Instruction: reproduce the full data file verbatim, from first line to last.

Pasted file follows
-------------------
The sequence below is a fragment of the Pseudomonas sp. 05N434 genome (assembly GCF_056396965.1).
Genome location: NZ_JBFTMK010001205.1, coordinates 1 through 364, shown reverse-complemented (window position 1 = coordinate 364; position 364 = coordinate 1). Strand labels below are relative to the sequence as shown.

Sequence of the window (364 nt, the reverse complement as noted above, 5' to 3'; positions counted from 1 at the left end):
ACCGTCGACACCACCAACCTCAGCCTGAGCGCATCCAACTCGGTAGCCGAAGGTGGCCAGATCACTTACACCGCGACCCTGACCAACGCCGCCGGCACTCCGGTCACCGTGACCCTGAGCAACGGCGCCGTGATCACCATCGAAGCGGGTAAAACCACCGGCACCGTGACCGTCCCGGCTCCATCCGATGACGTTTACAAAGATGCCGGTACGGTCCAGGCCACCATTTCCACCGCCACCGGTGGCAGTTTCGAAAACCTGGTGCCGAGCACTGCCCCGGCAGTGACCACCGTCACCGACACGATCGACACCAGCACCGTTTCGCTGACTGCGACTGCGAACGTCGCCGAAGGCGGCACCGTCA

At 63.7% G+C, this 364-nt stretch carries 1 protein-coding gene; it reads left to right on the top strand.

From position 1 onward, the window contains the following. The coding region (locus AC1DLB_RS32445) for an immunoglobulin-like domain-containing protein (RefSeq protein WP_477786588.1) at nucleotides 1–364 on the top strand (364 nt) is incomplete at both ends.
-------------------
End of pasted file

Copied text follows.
The sequence below is a fragment of the Pseudomonas sp. 05N434 genome (assembly GCF_056396965.1).
Genome location: NZ_JBFTMK010001205.1, coordinates 1 through 364, shown reverse-complemented (window position 1 = coordinate 364; position 364 = coordinate 1). Strand labels below are relative to the sequence as shown.

Sequence of the window (364 nt, the reverse complement as noted above, 5' to 3'; positions counted from 1 at the left end):
ACCGTCGACACCACCAACCTCAGCCTGAGCGCATCCAACTCGGTAGCCGAAGGTGGCCAGATCACTTACACCGCGACCCTGACCAACGCCGCCGGCACTCCGGTCACCGTGACCCTGAGCAACGGCGCCGTGATCACCATCGAAGCGGGTAAAACCACCGGCACCGTGACCGTCCCGGCTCCATCCGATGACGTTTACAAAGATGCCGGTACGGTCCAGGCCACCATTTCCACCGCCACCGGTGGCAGTTTCGAAAACCTGGTGCCGAGCACTGCCCCGGCAGTGACCACCGTCACCGACACGATCGACACCAGCACCGTTTCGCTGACTGCGACTGCGAACGTCGCCGAAGGCGGCACCGTCA

At 63.7% G+C, this 364-nt stretch carries 1 protein-coding gene; it reads left to right on the top strand.

From position 1 onward, the window contains the following. The coding region (locus AC1DLB_RS32445) for an immunoglobulin-like domain-containing protein (RefSeq protein WP_477786588.1) at nucleotides 1–364 on the top strand (364 nt) is incomplete at both ends.